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Gustave Le Gray

Jean Baptiste Gustave Le Gray was born in Villiers-le-Bel, Val-d'Oise on August 30, 1820. He received his formal artistic training in painter Paul Delaroche's studio, and opened his own Parisian portrait studio in the late 1840s. He received his first critical recognition for his landscape images of Fontainebleau in 1849. In the meantime, he became a student of photographic chemistry, for which he became as passionate as he was about photography.

He began publishing texts on his inventions in 1850, with A Practical Treatise on Photography, in which he described what allegedly was the first wet collodion process of producing a negative on a glass plate. However, his process description was vague at best, in contrast to Frederick Scott Archer's detailed findings published the following year, which earned him the distinction of being known as the ‘father of the wet collodion process'. However, Mr. Le Gray is credited with significantly improving the quality of paper negatives with his waxed paper process, in which a two-tiered process of treating paper with wax to produce a negative prior to exposure improved the paper’s transparency. This resulted in greater definition and therefore produced a much more intricately detailed image than did the original calotype technique. Although admittedly slower than the calotype process, the waxed paper method could be mixed within two weeks of its use, whereas the calotype only lasted for a single day.

Mr. Le Gray's love of landscape and seascape photography led to another important innovation. Creating seascapes was a very cumbersome process because it required a negative for the sky and another negative for the water because of the range of light required for each. There was also the risk of overexposure because photographic materials of the time were supersensitive to blue, which often made the sky of a seascape appear to be white. However, Mr. Le Gray's picture Brig upon the Water created a major sensation when featured in the Photographic Society of London’s 1856 exhibition because it combined both the sky and the water with the proper exposures onto a single print. Some critics have argued this feat could be achieved with a single negative because of luminosity similarities between the sky and foreground. However, the consensus is that two negatives were used in what is believed to be the first example of combination printing. This amazing print remains on display at the Royal Photographic Society.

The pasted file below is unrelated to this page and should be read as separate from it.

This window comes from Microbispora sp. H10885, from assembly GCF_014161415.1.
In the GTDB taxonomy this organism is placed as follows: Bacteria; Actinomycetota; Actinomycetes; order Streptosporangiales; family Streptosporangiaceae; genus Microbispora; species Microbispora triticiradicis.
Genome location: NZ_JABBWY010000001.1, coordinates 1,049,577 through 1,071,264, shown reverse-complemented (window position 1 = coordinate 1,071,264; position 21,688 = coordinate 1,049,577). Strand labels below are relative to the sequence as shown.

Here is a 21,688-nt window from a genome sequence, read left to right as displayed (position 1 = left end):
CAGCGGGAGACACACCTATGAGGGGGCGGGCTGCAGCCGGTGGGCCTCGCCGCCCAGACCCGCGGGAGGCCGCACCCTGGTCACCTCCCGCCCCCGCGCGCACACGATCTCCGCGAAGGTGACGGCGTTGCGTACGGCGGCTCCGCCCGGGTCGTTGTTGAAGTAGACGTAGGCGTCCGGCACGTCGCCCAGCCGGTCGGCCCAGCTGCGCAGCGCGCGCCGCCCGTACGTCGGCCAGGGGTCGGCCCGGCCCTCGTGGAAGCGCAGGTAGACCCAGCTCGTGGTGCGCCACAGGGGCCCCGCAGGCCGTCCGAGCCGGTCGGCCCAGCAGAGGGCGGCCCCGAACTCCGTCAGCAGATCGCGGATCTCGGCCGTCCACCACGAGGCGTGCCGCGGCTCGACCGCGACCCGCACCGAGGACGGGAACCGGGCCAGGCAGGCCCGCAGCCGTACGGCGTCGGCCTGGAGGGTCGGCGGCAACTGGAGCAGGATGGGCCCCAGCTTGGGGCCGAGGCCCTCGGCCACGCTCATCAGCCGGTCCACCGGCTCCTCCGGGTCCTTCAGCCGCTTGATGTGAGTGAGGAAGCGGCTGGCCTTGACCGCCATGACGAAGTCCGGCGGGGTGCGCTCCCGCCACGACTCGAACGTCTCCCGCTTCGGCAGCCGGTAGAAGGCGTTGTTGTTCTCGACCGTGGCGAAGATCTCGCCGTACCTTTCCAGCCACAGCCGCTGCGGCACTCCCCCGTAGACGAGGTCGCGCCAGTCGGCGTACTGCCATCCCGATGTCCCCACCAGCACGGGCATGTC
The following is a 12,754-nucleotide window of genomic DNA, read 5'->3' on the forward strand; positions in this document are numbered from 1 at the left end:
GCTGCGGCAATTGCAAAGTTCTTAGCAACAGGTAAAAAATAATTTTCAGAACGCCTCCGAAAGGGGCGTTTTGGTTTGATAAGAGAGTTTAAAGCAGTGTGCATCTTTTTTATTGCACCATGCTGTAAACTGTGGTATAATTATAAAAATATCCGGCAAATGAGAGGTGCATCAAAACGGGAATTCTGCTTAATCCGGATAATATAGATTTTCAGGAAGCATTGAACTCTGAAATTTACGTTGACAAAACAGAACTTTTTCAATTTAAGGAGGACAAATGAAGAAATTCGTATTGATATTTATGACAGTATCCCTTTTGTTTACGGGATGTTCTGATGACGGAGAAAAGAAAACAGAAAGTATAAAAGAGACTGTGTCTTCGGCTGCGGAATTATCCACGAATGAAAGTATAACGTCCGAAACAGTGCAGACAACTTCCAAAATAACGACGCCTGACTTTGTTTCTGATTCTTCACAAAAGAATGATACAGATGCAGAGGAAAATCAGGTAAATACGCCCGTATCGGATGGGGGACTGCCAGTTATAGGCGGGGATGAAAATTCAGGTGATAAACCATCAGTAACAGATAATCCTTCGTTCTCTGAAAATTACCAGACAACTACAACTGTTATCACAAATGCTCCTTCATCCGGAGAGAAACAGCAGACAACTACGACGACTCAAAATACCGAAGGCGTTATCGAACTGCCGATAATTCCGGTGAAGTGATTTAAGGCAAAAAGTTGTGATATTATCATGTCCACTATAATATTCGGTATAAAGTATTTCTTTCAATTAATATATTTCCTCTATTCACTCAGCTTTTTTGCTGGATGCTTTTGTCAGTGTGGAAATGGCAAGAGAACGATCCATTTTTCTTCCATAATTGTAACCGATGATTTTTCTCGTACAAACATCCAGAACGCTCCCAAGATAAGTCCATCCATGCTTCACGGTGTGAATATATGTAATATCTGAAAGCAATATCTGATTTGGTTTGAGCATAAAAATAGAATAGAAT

The popularity of carte-de-visite photography was likely responsible for Mr. Le Gray's retirement from photography in 1861. He moved to Egypt, where he became a professor of drawing in Cairo while operating a photography studio on the side. There, he remained for the next two decades, and continued to exhibit his photographs, which remained largely unnoticed outside of Egypt. Sixty-three-year-old Gustave Le Gray died in virtual anonymity in Cairo on or around July 30, 1884.


Ref.:
2012 Bibliotheque Nationale de France (URL: http://expositions.bnf.fr/legray/grand/098.htm).

1962 Creative Photography: Aesthetic Trends, 1839-1960 (Toronto: General Publishing Company, Ltd.), p. 52.

1995 A History of Photography from its Beginnings till the 1920s (URL: http://lnx.phototeka.it/documenti/Cenni_storici_fotografia.pdf).

1856 Orr’s Circle of the Sciences: Practical Chemistry (London: Houlston and Stoneman), pp. 149-150.

2004 Photographers of Genius at the Getty (Los Angeles: Getty Publications), pp. 32-35.

1856 Photographic Notes, Vol. I (London: Bland and Long), p. 46.


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